Ireland v. UK: Revisiting the Treatment of the 'Hooded Men'
Philip Leach, Jurist | 06 December 2014
The Irish government announced this week that it is applying to the European Court of Human Rights (ECHR) to re-open the case it instigated in the early 1970s against the UK government concerning the treatment in detention of fourteen IRA suspects, following their arrest by the British army under internment powers.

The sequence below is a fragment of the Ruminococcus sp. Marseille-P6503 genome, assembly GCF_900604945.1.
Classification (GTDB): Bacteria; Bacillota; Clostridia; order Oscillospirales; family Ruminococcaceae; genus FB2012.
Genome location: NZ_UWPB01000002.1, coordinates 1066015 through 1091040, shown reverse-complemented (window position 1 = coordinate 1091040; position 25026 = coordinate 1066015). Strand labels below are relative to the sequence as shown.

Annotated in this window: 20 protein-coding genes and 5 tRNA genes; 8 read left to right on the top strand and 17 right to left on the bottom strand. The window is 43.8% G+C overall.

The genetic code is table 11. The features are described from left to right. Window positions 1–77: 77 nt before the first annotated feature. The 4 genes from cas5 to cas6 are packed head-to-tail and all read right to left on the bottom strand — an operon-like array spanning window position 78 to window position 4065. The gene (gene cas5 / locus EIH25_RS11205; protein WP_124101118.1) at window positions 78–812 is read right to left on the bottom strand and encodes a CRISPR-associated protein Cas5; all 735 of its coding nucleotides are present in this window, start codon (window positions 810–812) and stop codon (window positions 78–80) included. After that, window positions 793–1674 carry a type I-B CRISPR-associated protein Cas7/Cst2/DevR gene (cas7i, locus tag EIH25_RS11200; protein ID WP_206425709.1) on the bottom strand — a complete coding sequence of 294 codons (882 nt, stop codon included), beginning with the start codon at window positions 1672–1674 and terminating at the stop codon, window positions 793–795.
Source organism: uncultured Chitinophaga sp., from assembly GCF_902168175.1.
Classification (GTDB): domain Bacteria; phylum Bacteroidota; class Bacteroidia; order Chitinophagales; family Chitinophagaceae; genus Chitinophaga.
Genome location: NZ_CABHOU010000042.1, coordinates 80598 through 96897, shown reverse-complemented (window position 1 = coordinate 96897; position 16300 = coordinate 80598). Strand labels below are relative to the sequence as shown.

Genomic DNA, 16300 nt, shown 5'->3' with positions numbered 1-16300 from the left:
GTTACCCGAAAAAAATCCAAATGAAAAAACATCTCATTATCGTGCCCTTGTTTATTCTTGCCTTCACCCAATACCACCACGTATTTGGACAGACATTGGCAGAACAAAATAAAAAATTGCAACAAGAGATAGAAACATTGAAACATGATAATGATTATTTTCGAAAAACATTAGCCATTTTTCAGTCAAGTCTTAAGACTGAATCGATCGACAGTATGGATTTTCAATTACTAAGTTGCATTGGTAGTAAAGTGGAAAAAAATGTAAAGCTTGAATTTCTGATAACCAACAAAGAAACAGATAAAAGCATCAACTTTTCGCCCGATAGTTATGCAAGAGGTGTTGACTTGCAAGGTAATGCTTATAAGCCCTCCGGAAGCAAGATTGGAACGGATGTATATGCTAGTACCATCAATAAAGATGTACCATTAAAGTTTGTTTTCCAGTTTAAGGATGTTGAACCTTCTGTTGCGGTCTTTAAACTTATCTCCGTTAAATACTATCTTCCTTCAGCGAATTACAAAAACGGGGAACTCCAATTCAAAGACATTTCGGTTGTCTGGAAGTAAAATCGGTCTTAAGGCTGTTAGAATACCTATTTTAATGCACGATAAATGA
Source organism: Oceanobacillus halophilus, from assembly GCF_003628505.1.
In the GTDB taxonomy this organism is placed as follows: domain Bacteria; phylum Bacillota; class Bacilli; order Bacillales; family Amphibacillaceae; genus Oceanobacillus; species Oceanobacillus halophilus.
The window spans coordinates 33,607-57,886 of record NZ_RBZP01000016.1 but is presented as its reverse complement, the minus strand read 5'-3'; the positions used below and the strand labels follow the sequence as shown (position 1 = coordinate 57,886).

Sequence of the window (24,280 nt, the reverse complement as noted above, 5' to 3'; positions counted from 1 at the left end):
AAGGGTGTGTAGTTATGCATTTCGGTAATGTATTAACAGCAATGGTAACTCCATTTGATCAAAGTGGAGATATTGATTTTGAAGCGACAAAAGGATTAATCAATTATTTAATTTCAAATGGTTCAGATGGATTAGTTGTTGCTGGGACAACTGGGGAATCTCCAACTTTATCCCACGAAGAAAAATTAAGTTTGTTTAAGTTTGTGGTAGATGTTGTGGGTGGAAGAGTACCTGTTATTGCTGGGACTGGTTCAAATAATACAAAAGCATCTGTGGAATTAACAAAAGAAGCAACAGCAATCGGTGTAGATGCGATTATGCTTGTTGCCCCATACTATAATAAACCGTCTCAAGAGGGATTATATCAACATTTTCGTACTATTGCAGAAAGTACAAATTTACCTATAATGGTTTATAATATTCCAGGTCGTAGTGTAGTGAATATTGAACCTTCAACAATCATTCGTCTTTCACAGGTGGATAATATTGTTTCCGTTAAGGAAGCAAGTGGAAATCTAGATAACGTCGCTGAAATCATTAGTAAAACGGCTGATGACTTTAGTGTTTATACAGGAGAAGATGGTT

In its 1978 judgment in the interstate case of Ireland v. UK, the court found the use of five interrogation techniques (wall-standing, hooding, subjection to noise, sleep deprivation and deprivation of food and drink) violated the prohibition of inhuman and degrading treatment under Article 3 [PDF] of the European Convention on Human Rights, but did not constitute torture. The prior decision in the case by the European Commission of Human Rights had, by contrast, found such treatment to amount to torture.